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Death by cricket.

Discussion in 'Tarantula Questions & Discussions' started by Aubrey Sidwell, Jul 2, 2006.

  1. Aubrey Sidwell

    Aubrey Sidwell Arachnobaron Old Timer

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    I have had 2 mysterious tarantula deaths. One was an A. purpurea 1 inch spiderling and the other I found just today was a P. ornata 1 and 1/2 inch spiderling. In both cases they died within 2 days of being fed. The crickets used have been given to many other tarantulas so I do not suspect any kind of "killer" cricket illness. I try and pick out the smallest cricket I can for feeding and pretty much always tear off the "kicker" legs. I am guessing the cricket inflicted a mortal bite wound to the tarantula while it was being eaten. Have any of you had the same thing happen?
     
    Last edited: Jul 2, 2006
  2. Steven.WK

    Steven.WK Arachnoknight

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    How big were the crickets you fed them? Did they finish the crickets? 2 days seems long if they had been injured. Were they moving funny or did you see any drops of liquid on them after the feeding?
     
  3. Scorp guy

    Scorp guy Arachnoangel Old Timer

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    The only explenation i could think of would be your feeding them too big of crickets.
     
  4. necroscope

    necroscope Arachnosquire Old Timer

    Hey scorp did you get those pics I sent, I think I might have located my arboreal Disc of pics. Will send you some more soon.
    Cheers Mike
     
  5. Taceas

    Taceas Arachnodemon

    Crickets are nasty buggers. They're worse than mice, I think. Its possible they could have bitten the spider, but you'd think the spiders would have died sooner than two days.

    Did you find any trauma to the body of the slings at all? You should see a scabby area of hemolymph I would imagine.

    And Necroscope, good job hijacking a thread. There is such a thing called a Private Message (PM). Click Scorp's name and a menu drops down. :?
     
  6. DanHalen

    DanHalen Arachnobaron Old Timer

    Did you nitice any Haemolymph leakage?
     
  7. Varden

    Varden Arachnodemon Old Timer

    I've lost two Ts to carnivorous crickets. On the first, an A. versicolor the cricket ate the end of one leg off my 2" juvie; and on the other, a Coremiocnemis "Blue", all I found of it was the carapace. They had both disappeared down the Ts burrow, I didn't realize the T was trying to molt and I didn't know anything was wrong until the cricket popped back up onto the surface two days later, fat and healthy.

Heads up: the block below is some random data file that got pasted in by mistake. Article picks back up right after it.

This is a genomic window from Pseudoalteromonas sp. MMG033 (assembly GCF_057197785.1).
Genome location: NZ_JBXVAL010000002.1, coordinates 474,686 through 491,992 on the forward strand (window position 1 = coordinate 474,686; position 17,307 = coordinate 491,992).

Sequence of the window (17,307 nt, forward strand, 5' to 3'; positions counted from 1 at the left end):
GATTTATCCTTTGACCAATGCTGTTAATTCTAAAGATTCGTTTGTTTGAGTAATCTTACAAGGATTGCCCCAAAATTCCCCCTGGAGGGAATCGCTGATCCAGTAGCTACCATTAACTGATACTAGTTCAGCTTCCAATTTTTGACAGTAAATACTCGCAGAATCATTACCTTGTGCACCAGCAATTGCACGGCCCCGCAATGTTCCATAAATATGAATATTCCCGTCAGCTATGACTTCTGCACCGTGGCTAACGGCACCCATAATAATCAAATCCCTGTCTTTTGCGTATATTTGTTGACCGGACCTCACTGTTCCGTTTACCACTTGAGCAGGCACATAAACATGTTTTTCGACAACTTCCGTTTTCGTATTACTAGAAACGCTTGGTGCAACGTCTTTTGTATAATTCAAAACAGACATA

If it was truly "death by cricket", you'll notice either missing parts on your T or possibly crusty spots where they bled out of a bite wound. If you can't find either, take a look at the ventilation and/or humidity within the Ts enclosures. It's not uncommon for small slings, particularly Avicularia, to be a wee bit fragile when they're young.
     
  8. Skypainter

    Skypainter Arachnoknight Old Timer

    When I feed my T's I always watch to make sure they snatch up the crickets. If the cricket isn't eaten within several minutes it is removed. Fortunately, my B. lateralis colony is really starting to take off, so in about a month I will no longer have to deal with those smelly, noisy, stubborn ass crickets!:D
     
  9. Just because a T dies after eating crickets doesn't necessarily mean the crickets are the cause. More than likely it's just a result of failure to thrive. Many slings die before reaching adulthood. Unless there is clear evidence of trauma to the T, I would doubt it was a result of an injury by the cricket. Still it's tough to lose them. Sorry for your loss!
     
  10. Aubrey Sidwell

    Aubrey Sidwell Arachnobaron Old Timer

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    I am not new to losing a spider because for lack of better words. It happens. As far as the size of crickets used I feel the spiders would have no issue taking them down. I watch each spider take down the cricket before moving on to the next one. When my A. pupurea died the cricket was completely eaten. When I just lost my P. ornata the cricket was approximately 3/4 eaten. My a. purpurea died in the typical death curl but my P. ornata was all stretched out but definately dead. As far as ventilation there was plenty, temperature around 75-80 farenheight, and humidity close to 60%. I have several other slings and sub adults in the same environment and they are thriving. On the A. purpurea I could not find any signs of trauma and so far can't see a for sure cause of death on my P. ornata either. I guess I thought I would pose the question just to see what experiences you all may have had. I also never feed a spider in premolt.